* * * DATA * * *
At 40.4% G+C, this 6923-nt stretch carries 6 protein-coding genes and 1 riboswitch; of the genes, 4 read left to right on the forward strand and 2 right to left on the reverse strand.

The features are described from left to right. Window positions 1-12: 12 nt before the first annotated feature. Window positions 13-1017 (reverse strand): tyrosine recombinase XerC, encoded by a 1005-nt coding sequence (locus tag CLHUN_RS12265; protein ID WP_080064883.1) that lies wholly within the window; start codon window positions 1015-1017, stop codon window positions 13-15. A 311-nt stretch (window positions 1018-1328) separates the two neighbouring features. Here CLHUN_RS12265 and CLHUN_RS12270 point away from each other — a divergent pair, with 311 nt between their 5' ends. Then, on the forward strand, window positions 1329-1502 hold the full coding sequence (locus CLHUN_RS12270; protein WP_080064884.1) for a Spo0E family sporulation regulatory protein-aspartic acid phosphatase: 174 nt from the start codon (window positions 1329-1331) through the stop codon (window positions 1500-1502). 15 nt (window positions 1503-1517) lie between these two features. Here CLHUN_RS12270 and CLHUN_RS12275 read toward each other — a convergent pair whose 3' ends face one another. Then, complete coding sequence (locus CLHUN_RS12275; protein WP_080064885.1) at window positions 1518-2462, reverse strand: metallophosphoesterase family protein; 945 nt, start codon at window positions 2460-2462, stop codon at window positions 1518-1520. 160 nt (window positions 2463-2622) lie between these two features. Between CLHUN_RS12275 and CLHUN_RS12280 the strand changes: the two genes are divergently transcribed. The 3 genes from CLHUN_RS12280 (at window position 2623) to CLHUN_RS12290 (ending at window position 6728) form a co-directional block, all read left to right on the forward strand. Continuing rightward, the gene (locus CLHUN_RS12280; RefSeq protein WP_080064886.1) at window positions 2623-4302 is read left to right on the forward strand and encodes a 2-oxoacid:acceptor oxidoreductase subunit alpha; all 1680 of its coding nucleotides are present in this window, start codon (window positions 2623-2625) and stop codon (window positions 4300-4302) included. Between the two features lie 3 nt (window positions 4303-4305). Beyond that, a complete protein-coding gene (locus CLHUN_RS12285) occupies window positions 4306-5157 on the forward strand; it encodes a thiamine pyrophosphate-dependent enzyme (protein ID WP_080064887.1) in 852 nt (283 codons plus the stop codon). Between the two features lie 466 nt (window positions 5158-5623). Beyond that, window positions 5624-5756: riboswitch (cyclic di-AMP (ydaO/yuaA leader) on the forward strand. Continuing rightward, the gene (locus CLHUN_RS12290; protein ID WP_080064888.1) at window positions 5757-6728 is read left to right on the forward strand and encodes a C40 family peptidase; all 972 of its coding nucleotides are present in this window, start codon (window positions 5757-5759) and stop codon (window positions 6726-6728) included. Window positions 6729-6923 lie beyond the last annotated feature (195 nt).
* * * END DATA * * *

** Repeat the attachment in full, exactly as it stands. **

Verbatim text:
At 40.4% G+C, this 6923-nt stretch carries 6 protein-coding genes and 1 riboswitch; of the genes, 4 read left to right on the forward strand and 2 right to left on the reverse strand.

The features are described from left to right. Window positions 1-12: 12 nt before the first annotated feature. Window positions 13-1017 (reverse strand): tyrosine recombinase XerC, encoded by a 1005-nt coding sequence (locus tag CLHUN_RS12265; protein ID WP_080064883.1) that lies wholly within the window; start codon window positions 1015-1017, stop codon window positions 13-15. A 311-nt stretch (window positions 1018-1328) separates the two neighbouring features. Here CLHUN_RS12265 and CLHUN_RS12270 point away from each other — a divergent pair, with 311 nt between their 5' ends. Then, on the forward strand, window positions 1329-1502 hold the full coding sequence (locus CLHUN_RS12270; protein WP_080064884.1) for a Spo0E family sporulation regulatory protein-aspartic acid phosphatase: 174 nt from the start codon (window positions 1329-1331) through the stop codon (window positions 1500-1502). 15 nt (window positions 1503-1517) lie between these two features. Here CLHUN_RS12270 and CLHUN_RS12275 read toward each other — a convergent pair whose 3' ends face one another. Then, complete coding sequence (locus CLHUN_RS12275; protein WP_080064885.1) at window positions 1518-2462, reverse strand: metallophosphoesterase family protein; 945 nt, start codon at window positions 2460-2462, stop codon at window positions 1518-1520. 160 nt (window positions 2463-2622) lie between these two features. Between CLHUN_RS12275 and CLHUN_RS12280 the strand changes: the two genes are divergently transcribed. The 3 genes from CLHUN_RS12280 (at window position 2623) to CLHUN_RS12290 (ending at window position 6728) form a co-directional block, all read left to right on the forward strand. Continuing rightward, the gene (locus CLHUN_RS12280; RefSeq protein WP_080064886.1) at window positions 2623-4302 is read left to right on the forward strand and encodes a 2-oxoacid:acceptor oxidoreductase subunit alpha; all 1680 of its coding nucleotides are present in this window, start codon (window positions 2623-2625) and stop codon (window positions 4300-4302) included. Between the two features lie 3 nt (window positions 4303-4305). Beyond that, a complete protein-coding gene (locus CLHUN_RS12285) occupies window positions 4306-5157 on the forward strand; it encodes a thiamine pyrophosphate-dependent enzyme (protein ID WP_080064887.1) in 852 nt (283 codons plus the stop codon). Between the two features lie 466 nt (window positions 5158-5623). Beyond that, window positions 5624-5756: riboswitch (cyclic di-AMP (ydaO/yuaA leader) on the forward strand. Continuing rightward, the gene (locus CLHUN_RS12290; protein ID WP_080064888.1) at window positions 5757-6728 is read left to right on the forward strand and encodes a C40 family peptidase; all 972 of its coding nucleotides are present in this window, start codon (window positions 5757-5759) and stop codon (window positions 6726-6728) included. Window positions 6729-6923 lie beyond the last annotated feature (195 nt).